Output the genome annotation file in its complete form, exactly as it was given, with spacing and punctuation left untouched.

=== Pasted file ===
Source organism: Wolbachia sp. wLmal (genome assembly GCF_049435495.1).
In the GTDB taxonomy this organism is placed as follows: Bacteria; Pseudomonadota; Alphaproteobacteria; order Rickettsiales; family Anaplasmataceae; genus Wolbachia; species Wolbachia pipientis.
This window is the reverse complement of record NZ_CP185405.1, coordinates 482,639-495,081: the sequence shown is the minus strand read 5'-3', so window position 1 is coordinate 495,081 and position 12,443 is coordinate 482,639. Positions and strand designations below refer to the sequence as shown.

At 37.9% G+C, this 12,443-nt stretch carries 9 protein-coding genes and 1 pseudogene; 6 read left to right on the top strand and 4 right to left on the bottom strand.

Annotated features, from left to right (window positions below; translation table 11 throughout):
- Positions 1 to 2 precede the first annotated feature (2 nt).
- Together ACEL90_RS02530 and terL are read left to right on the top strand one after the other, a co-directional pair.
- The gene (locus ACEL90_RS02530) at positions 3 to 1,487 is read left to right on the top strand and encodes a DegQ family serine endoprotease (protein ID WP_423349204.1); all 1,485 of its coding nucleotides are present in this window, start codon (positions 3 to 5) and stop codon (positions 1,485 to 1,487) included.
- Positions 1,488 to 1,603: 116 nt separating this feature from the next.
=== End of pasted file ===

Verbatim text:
Source organism: Wolbachia sp. wLmal (genome assembly GCF_049435495.1).
In the GTDB taxonomy this organism is placed as follows: Bacteria; Pseudomonadota; Alphaproteobacteria; order Rickettsiales; family Anaplasmataceae; genus Wolbachia; species Wolbachia pipientis.
This window is the reverse complement of record NZ_CP185405.1, coordinates 482,639-495,081: the sequence shown is the minus strand read 5'-3', so window position 1 is coordinate 495,081 and position 12,443 is coordinate 482,639. Positions and strand designations below refer to the sequence as shown.

At 37.9% G+C, this 12,443-nt stretch carries 9 protein-coding genes and 1 pseudogene; 6 read left to right on the top strand and 4 right to left on the bottom strand.

Annotated features, from left to right (window positions below; translation table 11 throughout):
- Positions 1 to 2 precede the first annotated feature (2 nt).
- Together ACEL90_RS02530 and terL are read left to right on the top strand one after the other, a co-directional pair.
- The gene (locus ACEL90_RS02530) at positions 3 to 1,487 is read left to right on the top strand and encodes a DegQ family serine endoprotease (protein ID WP_423349204.1); all 1,485 of its coding nucleotides are present in this window, start codon (positions 3 to 5) and stop codon (positions 1,485 to 1,487) included.
- Positions 1,488 to 1,603: 116 nt separating this feature from the next.